Bahcesaray : A pleasant retreat into the mountains

Bahcesaray Travel Blog

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Mountainous way 2

Tired and frustrated with your present surroundings?  'Yes.'  Need to get away from the noise and chaos of modern city living?  'Yes.'  Need to get away from Van?  'YES!'  Then head for the hills.  Make for the mountains my friend.  'Great idea.  I will.  I will!'  I'm gonna head for the skies.  Head for Bahçesaray.

Bahçesaray is a teeny mountain-tucked Kurdish outpost village that sits at a pretty healthy elevation, 110 kilometres from Van.  It's hardly the place that Time forgot.  But it's the place it can prove a hard time to get to some times of the year.  Impossible in fact.  Snow cuts it of from all vehicular contact at least 6 months in every year.  And just for a little while today, I wonder if we are ever gonna get there anyway despite a bright dust-paddling sun and dry roads all the way.

  The solitary mini-bus from Van to Bahçesaray certainly takes its time circling the city picking up people and then stopping at every single flippin' market, stall and wayside village and shop along the way. 

It's quite a journey too.  The mini-bus, jolting and bumping its way along the single road.  The rocky, mountainous scenery erupting from dry grassy plains is sumptuous all the way.  A beautiful ride.  What would I give for it to be a snow-capped vista as it must be much of the time.  That would be fabulous!  But the rolling panorama impresses nevertheless.  Having passed a tiny yellow and black arrow sign mocking my visa-less status with 'Iran' this-a-way written upon it many a small village slips into our dusty rear view mirror : Kizitas where the lads all step out for a half hour of midday prayer and a woman laboriously hand pumps water into a tub of her families clothes.

Lady labours awaywhilst the boys go to pray.
  I'm frickin' starving and the rows of packets of crisps and other nibbles eye-ball me from the roadside store's confines.  But it's no good.  I've succumbed to an illness of over politeness of late.  An inability to purchase and consume food during Ramadan's punishing daylight 'business' hours.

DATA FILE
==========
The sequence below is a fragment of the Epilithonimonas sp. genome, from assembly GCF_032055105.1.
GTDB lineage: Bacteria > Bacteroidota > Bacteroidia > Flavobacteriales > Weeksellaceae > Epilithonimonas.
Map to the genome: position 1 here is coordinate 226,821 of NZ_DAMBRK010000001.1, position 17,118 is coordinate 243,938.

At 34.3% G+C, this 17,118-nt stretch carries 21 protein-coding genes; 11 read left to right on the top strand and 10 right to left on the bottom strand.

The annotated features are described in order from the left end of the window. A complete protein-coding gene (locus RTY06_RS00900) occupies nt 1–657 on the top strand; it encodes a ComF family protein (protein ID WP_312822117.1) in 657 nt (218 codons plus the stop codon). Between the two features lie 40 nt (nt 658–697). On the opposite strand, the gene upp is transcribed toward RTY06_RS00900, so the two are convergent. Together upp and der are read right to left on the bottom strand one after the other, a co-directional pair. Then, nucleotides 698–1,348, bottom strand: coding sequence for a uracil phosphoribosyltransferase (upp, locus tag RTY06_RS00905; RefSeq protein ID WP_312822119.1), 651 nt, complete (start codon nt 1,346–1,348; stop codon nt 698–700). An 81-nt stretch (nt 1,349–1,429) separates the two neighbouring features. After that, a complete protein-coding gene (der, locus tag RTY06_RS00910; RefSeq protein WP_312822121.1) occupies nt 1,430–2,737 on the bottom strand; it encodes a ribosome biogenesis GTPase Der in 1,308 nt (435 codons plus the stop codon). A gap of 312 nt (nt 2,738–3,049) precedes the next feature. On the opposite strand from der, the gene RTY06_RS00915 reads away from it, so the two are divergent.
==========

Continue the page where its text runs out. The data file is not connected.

Prayer done.  G*d happy.  Stomach grumbling so Stevie less so.  Back on the road.  Higher and higher.  You pass a maximum elevation of 2,985 metres on route.  'Cripes!  That's higher than me!'  More villages.  Görentas where sheep kick up dust as they're driven across the land.  Yukarinarlika and its cluster of roadside beehives.  Honey a regional speciality.  A clutch of naked kids play down in a stream as our van slips through Takumak.

'Bus Tranq' on route to Bahcesaray
  In the open lands horses, sheep, goats and their yörük or here Kurdish Zoma (nomad) drovers.  We have long since bid tarmac surfaces farewell when we start our snaking descent down into the valley that cups Bahçesaray in its bosom.  Ilhan the driver is congratulated and thanked on arrival for a masterful handling of the wheel.  We splash fresh stream water into our faces.  It's been a dusty, dusty ride.  A fine film of it calms the burning beacon of my hair.

Understatement is the order of the day in Bahçesaray.  But this is what you should expect and come here for.  Nothing more.  Just a quiet, unhurried and friendly diorama of a one street, one mosque village-come-town cosseted away in one of Turkey's furthest Eastern throws.  Far from Big Government.

A one minaret town high street.
  Probably frowned on by Big Government for its mountainous and assumed Kurdish complicity (in the past anyway) with the manoeuvrings of the PKK (Pakistan Workers Party).  But no sense of the sinister here.  A stream. ( 'Does it have a name?'  'The Big River'.  I see. )  Bird song within the trees that sway within the valley breeze.

A high street that can't be more than a functional 200 metres long with the town's one mosque sat at one end.  Flanked either side with two short lines of roll-shutter fronted grocery and household necessities shops.  The usual green-striped piles of jumbo water melons.  The usual flighty smiles of hopeful shoe shine kids.  The village old boys, middle-aged boys and not-so-old-at-all boys sit around on the usual four-legged, lattice-weave topped stubby stools chewing the fat.